- The European Commission’s intention to continue to make use of “the recalibrated approach to art. 22 referrals” first used in relation to Illumina/GRAIL and more recently Qualcomm/Autotalks and Nasdaq Power/EEX.
- The European Commission’s “evolutionary” approach to theories of harm: “fortunately, so far our EU merger control framework has shown itself to be flexible enough to allow us to capture these new market realities, and there are several cases where we have been looking into ecosystem effects.” (This was evidenced by the European Commission’s prohibition decision of the Booking/eTraveli merger the following week.) Separately, Bundeskartellamt President Andreas Mundt queried whether the current standard of significant impediment to effective competition (SIEC) in EU merger control is still the right test and referred to his “unease” over the German approval of the Meta/Kustomer
Addressing perceptions about the CMA’s anti-merger stance since Brexit, the CMA emphasized there is no presumption that mergers should be prohibited and that the CMA approves most of the mergers it reviews. However:
“… where already dominant companies argue for further market consolidation, they are effectively arguing for weaker competition. For an outcome which will impede markets operating freely. Even in some cases, it might be suggested, for monopolies or oligopolies free from interference. And to do so in the name of innovation or growth is to present an entirely false, and disingenuous, choice between this and the proven benefits of competition”.
5. The Microsoft/Activision merger was the elephant in the room. Everyone is talking about the importance of international cooperation —and how it could be a game changer for enforcement outcomes.
AAG Kanter said:
“Over the last two years, I’ve learned the immense value in reaching across the international aisle. Conduct often doesn’t stop at borders. Especially in the digital age, our interconnected world requires a global response to many competitive concerns…
Cooperation really comes alive on the policy side— – and it’s going to become even more important. Consider artificial intelligence. While this technology holds boundless potential, it’s sure to have huge competitive impacts. These risks transcend borders. So we’re engaging with our international colleagues to exchange knowledge about this rapidly developing area and its effect on competition law and policy” (emphasis added).
Director General Guersent said:
“There can be no doubt that in today’s global economy, the competition policy community needs cooperation. To ensure effective and well-targeted enforcement solutions. But more than that perhaps: the business community needs it in order to ensure a smooth and transparent path to better compliance, and workable outcomes that make sense on the ground.
Of course, we have different legal systems, different enforcement traditions and also different priorities, so 100% alignment is neither realistic nor even desirable—especially not when it comes to the design of instruments themselves. But I believe there is scope for adequate convergence when it comes to outcomes” (emphasis added).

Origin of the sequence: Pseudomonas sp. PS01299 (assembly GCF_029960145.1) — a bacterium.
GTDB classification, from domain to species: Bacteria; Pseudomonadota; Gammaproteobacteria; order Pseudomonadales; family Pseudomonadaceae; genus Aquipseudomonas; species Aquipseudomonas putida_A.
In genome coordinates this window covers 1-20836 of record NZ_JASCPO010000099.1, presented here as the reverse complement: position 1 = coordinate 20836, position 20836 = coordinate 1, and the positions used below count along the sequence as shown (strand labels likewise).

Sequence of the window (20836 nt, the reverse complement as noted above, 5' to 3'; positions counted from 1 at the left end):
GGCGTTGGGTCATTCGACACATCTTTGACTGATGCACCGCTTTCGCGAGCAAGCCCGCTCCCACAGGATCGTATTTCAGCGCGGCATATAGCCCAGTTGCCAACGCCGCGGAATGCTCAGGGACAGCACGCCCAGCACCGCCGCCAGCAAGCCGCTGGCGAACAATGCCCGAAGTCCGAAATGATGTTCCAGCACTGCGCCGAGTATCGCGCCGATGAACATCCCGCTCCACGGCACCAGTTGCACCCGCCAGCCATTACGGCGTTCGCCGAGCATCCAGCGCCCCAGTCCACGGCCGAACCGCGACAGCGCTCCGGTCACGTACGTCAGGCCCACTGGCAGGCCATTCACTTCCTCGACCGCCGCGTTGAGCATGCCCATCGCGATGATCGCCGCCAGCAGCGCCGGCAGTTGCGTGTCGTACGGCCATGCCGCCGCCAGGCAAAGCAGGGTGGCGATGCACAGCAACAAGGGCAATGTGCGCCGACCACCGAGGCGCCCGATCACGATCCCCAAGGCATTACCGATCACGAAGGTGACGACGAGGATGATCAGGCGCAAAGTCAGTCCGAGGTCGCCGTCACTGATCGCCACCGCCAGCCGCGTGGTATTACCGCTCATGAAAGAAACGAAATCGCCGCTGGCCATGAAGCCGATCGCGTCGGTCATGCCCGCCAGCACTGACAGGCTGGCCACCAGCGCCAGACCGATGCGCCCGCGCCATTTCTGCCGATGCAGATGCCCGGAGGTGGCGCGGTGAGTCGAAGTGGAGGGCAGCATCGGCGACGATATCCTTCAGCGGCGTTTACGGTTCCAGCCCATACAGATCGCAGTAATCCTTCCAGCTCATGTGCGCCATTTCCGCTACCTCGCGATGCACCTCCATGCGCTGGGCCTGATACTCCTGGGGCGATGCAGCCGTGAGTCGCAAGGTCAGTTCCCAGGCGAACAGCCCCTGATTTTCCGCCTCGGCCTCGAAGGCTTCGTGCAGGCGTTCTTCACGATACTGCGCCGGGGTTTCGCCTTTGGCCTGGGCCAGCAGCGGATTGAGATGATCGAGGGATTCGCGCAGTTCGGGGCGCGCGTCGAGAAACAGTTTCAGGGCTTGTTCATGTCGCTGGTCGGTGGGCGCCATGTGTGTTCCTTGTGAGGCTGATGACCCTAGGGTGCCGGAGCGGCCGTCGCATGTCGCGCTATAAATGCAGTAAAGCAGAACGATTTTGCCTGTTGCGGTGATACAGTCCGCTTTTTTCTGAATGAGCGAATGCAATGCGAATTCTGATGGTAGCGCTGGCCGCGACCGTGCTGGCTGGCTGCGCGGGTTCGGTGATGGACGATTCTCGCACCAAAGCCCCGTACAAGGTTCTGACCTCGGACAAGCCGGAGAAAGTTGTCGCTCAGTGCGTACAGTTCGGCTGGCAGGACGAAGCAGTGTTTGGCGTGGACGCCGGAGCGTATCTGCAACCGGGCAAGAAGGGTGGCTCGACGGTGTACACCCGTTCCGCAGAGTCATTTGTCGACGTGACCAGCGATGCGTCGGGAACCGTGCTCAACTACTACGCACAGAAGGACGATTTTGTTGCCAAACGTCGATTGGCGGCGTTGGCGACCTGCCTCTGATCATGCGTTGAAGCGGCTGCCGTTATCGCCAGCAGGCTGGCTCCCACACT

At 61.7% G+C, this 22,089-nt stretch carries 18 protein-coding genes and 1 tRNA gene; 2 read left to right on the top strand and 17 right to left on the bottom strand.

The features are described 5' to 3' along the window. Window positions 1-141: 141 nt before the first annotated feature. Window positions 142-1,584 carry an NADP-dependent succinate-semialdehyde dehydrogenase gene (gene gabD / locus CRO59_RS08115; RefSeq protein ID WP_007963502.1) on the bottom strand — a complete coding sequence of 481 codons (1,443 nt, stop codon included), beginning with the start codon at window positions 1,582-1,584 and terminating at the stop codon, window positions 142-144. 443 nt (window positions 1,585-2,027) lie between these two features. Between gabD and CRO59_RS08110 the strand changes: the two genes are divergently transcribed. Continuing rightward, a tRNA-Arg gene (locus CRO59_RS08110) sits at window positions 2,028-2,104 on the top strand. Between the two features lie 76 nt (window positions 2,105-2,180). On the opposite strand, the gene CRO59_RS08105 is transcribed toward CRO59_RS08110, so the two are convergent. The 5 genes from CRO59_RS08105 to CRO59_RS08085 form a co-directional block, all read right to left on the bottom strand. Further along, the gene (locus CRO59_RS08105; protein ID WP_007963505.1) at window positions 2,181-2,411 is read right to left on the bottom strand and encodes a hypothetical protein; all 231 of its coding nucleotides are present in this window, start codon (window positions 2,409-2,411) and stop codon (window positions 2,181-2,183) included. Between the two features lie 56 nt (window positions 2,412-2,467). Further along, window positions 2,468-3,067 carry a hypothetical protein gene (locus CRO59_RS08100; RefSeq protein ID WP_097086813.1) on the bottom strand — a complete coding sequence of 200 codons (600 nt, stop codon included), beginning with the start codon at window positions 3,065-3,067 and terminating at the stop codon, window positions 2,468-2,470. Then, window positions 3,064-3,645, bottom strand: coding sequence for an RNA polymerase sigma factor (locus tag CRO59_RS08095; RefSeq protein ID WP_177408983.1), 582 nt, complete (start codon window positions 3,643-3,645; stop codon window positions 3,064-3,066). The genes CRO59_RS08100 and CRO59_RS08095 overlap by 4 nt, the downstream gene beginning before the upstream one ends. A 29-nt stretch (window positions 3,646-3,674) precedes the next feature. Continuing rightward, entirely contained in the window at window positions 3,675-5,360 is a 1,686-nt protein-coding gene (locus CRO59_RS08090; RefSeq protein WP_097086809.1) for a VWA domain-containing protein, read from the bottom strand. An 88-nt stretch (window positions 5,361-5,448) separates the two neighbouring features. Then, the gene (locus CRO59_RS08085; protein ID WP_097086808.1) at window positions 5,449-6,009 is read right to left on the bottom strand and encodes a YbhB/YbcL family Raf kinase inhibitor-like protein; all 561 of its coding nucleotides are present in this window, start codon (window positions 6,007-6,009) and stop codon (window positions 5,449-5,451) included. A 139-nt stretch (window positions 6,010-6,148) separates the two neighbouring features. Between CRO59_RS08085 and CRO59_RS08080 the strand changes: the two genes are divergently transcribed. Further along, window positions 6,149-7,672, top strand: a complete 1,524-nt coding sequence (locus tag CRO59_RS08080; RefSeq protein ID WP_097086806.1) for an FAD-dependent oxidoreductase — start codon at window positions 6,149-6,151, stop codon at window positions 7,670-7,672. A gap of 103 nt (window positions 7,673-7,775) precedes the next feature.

CMA Chair Bokkerink said:
“…in our globalised world, with all its global challenges, we need global collaboration. We operate in different jurisdictions, often with different consumer and competitor market contexts, and naturally we have different approaches to some specific issues. But the increasingly concentrated industries we deal with are global, and the harms we are committed to preventing, particularly in this digital age, are borderless. Anti-competitive behaviour, or the erosion of competition in one country, resounds around the world in a way it did not half a century, or even a few decades ago. The value of dialogue and collaboration between us has never been more important” (emphasis added).
Bundeskartellamt President Andreas Mundt said he was “awaiting eagerly a cooperation agreement between the UK and the European Union” drawing attention to the impact that the UK’s exit from the European Union has had on cooperation between the CMA and the European Commission.
The Fordham conference and surrounding conversations served as a reminder that a seachange in antitrust and competition enforcement is not only underway, but will likely continue well into the future.
Facing geopolitical and macro-economic challenges and unprecedented technological developments simultaneously, antitrust and competition policy and enforcement are grappling with increasingly unprecedented and complex issues. Business leaders piloting their high-stakes projects through this new and changing world need to keep up with the latest developments in order to make savvy and successful decisions. APCO is advising clients to be prepared for antitrust and competition agencies to be increasingly interventionist, to use longer timelines and new approaches in their investigations, and for there to be more divergent outcomes than before. With the right strategic guidance and global considerations, today’s challenging and changing environment can still be understood and navigated successfully.